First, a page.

Australia May Offer Yield Guidance Ahead of Central Bank: Canada Credit
Canadian investors may want to look to Australia for guidance about the path of bond yields ahead of the Bank of Canada’s June 1 interest rate decision.
Sell 2-year bonds and buy 5- and 10-year debt because a likely interest-rate increase by Bank of Canada Governor Mark Carney will lead to a revision higher of yield forecasts as occurred in Australia, said Mohammed Ahmed, a rates strategist at Canadian Imperial Bank of Commerce in Toronto.
A two-day rally in Canadian two-year securities that reduced the yield to 1.82 percent on May 14 makes the case for selling “all the more compelling -- you’ve got an opportunity to sell Canadian bonds at loftier levels,” Ahmed said.
The Bank of Canada would become the first Group of Seven central bank to boost borrowing costs since last year’s recession if it moves in June.
Australian two-year bond yields rose 50 basis points in the 10 days that followed the Oct. 6 rate increase by the Reserve Bank of Australia. Ahmed doesn’t expect Canadian yields to rise that much, though “we anticipate that the June 1 announcement will be a catalyst for meaningful underperformance of the two- year” he said.
Elsewhere in credit markets, Canadian Imperial Bank of Commerce sold C$800 million in securities backed by credit-card loans on May 14. The 3.048 percent Cards II Trust notes mature in May 2013, and were sold to yield 80 basis points over comparable government debt.
Financement Quebec, a provincial government lending agency, sold an additional C$20 million in floating-rate notes maturing in June 2016. The sale raises the amount outstanding to C$244 million.
Canwest Global Communications Corp.’s newspaper division plans to hold a creditors’ vote on its plan to exit bankruptcy on June 10, according to court documents. The exit plan includes the sale of the newspapers to a group of bondholders led by Canadian media executive Paul Godfrey, who had agreed on May 10 to buy the assets for C$1.1 billion.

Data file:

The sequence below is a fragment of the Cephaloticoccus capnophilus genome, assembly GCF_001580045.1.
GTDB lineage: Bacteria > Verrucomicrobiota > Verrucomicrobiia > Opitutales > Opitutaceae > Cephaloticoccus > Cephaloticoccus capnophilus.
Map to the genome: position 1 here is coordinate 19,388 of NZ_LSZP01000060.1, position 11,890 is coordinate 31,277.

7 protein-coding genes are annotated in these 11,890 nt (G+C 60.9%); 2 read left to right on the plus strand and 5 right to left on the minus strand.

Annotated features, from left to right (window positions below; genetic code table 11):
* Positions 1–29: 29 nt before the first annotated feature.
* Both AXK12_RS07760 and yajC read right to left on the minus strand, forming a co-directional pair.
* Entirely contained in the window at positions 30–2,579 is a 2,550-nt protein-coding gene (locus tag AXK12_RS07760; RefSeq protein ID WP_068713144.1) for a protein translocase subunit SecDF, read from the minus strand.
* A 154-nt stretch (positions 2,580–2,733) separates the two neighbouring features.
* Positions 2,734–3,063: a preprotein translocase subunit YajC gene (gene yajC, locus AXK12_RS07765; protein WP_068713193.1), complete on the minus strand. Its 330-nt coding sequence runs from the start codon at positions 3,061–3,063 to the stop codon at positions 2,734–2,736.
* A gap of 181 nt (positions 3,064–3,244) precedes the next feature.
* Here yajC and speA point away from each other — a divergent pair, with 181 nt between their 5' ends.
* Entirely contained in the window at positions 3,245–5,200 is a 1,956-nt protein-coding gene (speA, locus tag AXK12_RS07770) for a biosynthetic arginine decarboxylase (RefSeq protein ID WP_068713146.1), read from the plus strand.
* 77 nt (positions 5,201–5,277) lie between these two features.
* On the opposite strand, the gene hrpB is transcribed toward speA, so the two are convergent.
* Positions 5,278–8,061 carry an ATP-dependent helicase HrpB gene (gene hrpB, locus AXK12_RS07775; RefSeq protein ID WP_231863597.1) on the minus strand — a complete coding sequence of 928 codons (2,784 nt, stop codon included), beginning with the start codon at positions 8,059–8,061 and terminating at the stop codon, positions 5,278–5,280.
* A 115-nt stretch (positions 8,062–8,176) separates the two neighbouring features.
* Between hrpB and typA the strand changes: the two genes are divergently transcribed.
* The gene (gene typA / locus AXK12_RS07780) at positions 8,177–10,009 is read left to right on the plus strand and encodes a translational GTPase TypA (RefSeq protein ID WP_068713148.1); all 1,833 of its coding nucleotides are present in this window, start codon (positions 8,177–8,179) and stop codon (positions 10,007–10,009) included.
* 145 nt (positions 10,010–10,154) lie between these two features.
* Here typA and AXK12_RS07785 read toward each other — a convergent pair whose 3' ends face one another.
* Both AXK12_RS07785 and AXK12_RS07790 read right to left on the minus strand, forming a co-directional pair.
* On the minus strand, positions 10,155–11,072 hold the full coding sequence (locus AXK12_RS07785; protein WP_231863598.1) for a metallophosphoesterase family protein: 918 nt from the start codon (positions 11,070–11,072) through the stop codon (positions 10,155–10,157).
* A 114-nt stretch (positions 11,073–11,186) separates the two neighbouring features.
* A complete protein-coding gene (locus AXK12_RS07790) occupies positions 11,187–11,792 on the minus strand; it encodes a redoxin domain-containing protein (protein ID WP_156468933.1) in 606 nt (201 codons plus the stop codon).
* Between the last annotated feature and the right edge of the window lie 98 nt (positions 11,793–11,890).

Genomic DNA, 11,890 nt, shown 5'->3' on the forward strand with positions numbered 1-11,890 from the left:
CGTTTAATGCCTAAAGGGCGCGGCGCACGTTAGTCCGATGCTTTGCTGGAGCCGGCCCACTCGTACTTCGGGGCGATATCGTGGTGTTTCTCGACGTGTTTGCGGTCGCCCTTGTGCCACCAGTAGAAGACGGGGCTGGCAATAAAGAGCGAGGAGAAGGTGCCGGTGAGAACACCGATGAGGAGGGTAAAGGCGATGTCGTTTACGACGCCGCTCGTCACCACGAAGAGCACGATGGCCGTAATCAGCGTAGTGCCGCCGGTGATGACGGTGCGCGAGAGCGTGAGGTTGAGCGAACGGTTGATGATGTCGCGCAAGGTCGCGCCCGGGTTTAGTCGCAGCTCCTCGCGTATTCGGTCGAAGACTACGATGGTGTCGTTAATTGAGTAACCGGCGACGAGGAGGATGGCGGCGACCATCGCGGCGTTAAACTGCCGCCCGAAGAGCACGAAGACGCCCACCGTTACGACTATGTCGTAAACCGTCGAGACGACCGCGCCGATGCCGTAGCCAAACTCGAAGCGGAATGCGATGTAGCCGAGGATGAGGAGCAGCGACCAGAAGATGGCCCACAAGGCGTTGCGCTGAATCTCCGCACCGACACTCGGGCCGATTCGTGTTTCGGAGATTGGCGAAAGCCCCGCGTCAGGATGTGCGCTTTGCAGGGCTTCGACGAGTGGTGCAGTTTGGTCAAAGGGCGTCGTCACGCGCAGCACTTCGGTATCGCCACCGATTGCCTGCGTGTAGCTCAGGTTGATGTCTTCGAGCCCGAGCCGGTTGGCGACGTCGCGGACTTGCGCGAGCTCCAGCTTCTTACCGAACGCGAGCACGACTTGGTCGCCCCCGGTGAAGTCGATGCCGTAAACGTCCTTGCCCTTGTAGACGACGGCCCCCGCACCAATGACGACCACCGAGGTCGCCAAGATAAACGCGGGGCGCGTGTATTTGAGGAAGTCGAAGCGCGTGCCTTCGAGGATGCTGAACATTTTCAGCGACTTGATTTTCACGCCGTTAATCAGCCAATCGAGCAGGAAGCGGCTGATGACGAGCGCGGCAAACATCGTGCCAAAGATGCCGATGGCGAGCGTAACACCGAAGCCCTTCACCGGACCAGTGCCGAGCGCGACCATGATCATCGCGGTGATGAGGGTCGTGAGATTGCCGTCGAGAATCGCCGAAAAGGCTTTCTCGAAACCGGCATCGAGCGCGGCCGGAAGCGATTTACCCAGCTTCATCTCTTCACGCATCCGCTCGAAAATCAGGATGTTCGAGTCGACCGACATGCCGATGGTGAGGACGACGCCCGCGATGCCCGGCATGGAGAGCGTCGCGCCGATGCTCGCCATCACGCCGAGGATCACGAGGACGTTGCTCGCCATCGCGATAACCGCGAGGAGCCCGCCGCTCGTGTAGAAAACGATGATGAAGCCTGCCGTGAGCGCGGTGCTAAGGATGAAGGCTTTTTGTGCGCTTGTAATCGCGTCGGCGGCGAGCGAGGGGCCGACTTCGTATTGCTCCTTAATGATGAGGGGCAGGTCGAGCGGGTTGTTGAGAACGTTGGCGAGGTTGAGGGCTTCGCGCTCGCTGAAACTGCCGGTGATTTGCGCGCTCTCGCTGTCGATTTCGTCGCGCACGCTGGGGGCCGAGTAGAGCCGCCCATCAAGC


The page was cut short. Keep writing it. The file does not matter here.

The premium investors demanded to hold corporate instead of government debt was unchanged on May 14 at 136 percentage points, according to a Bank of America Merrill Lynch index. The spread has widened from 124 basis points on May 3.
Canadian yields will likely rise after June 1 as investors get more clarity about the path of borrowing costs, said Roger Quick, a fixed income analyst with Scotia Capital Inc. in Toronto.
If the central bank does raise rates on June 1, policy makers may say something like “‘We’re going to take rates up significantly from emergency levels’ and that’ll cause the front end to sell off again,” Quick said.
Canadian two-year government note yields are near the highest in more than two years relative to comparable U.S. debt. Canada’s two-year security yielded 1.04 percentage points more than its U.S. Treasury counterpart on May 14. The gap, or spread, was 1.15 percentage points on May 12, the widest since Feb. 29, 2008. It was as narrow as 0.30 percentage point on Jan. 27.